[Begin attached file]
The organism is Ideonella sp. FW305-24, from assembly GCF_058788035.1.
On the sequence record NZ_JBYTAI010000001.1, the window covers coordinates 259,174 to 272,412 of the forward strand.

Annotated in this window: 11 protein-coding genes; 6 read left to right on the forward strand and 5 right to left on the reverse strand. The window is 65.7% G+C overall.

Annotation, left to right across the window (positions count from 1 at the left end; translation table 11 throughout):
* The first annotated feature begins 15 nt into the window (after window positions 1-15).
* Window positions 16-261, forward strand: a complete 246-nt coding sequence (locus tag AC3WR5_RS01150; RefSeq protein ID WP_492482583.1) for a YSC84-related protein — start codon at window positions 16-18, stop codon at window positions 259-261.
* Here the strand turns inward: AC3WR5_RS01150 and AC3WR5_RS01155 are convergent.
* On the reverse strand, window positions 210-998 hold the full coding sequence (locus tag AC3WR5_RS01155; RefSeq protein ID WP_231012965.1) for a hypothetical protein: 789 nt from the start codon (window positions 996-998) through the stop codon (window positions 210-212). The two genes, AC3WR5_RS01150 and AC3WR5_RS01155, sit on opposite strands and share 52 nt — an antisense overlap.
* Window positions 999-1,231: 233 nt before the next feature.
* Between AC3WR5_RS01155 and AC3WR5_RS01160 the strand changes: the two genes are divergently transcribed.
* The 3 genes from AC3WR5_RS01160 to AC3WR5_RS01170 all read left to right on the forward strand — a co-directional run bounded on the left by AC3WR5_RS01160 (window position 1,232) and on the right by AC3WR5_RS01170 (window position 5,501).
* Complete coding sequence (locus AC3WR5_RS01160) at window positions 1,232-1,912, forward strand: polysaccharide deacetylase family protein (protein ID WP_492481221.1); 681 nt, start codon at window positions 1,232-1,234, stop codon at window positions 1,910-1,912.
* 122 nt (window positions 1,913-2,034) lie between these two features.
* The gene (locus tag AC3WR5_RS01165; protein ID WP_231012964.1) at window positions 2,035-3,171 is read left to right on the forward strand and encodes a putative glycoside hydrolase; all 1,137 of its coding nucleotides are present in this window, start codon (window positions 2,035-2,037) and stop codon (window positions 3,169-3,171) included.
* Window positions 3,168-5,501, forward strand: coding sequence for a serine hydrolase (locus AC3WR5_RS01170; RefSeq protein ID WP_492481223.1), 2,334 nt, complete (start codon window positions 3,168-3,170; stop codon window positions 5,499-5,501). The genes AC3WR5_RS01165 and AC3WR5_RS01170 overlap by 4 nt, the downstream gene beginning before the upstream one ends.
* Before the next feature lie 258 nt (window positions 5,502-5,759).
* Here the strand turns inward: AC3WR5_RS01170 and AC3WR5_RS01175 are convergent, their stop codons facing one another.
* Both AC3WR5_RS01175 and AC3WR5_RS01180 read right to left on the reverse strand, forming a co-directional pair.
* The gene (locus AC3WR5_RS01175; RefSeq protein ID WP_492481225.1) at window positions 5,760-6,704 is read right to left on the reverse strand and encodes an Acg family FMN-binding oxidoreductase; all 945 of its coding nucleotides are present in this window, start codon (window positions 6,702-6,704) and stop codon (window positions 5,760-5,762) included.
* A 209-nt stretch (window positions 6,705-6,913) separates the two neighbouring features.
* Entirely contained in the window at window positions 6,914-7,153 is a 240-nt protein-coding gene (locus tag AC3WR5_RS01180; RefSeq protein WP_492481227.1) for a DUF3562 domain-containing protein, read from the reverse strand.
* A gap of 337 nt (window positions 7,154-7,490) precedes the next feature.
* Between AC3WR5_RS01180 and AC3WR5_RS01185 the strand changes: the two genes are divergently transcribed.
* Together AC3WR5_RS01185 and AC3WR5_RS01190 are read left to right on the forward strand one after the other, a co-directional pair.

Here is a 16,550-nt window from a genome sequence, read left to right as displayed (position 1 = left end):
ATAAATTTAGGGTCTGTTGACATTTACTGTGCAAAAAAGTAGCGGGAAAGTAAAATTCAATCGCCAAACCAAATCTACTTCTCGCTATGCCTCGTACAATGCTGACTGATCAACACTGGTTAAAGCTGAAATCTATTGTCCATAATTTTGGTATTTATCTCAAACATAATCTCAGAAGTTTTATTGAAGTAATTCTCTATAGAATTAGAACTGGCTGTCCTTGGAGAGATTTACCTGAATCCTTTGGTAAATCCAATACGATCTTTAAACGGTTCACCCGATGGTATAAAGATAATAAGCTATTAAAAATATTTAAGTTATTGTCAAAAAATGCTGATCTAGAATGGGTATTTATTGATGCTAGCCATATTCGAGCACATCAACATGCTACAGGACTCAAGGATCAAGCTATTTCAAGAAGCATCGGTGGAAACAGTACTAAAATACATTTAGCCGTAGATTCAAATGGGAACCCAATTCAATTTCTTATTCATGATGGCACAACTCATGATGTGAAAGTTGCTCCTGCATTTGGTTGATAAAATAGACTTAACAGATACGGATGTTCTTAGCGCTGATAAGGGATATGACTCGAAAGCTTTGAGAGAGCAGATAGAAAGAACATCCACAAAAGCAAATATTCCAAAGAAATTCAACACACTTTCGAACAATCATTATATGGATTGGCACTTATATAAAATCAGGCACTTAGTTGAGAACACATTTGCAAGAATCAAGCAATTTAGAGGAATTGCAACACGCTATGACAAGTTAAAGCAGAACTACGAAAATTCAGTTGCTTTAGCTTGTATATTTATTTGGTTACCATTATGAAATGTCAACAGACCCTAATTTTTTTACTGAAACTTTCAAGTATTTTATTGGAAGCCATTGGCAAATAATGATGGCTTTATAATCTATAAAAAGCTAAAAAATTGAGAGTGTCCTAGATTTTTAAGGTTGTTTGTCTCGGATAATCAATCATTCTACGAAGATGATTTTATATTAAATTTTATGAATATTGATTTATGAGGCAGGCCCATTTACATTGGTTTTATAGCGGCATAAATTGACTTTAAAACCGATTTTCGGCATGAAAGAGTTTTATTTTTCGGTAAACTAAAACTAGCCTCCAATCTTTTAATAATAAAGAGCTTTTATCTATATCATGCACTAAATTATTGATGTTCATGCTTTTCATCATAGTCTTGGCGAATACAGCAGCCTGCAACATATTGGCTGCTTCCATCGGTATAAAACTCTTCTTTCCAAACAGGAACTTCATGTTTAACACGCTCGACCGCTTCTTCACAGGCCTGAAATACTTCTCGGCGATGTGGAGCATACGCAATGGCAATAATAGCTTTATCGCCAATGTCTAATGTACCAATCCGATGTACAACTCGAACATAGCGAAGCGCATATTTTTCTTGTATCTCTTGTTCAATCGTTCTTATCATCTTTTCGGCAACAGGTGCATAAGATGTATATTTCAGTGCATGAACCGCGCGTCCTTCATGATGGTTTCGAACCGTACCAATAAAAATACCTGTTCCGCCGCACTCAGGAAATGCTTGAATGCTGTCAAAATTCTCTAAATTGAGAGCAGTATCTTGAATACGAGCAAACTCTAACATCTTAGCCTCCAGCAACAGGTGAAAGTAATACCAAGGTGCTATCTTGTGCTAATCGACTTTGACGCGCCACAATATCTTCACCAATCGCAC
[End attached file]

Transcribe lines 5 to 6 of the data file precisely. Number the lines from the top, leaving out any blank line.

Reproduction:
* The first annotated feature begins 15 nt into the window (after window positions 1-15).
* Window positions 16-261, forward strand: a complete 246-nt coding sequence (locus tag AC3WR5_RS01150; RefSeq protein ID WP_492482583.1) for a YSC84-related protein — start codon at window positions 16-18, stop codon at window positions 259-261.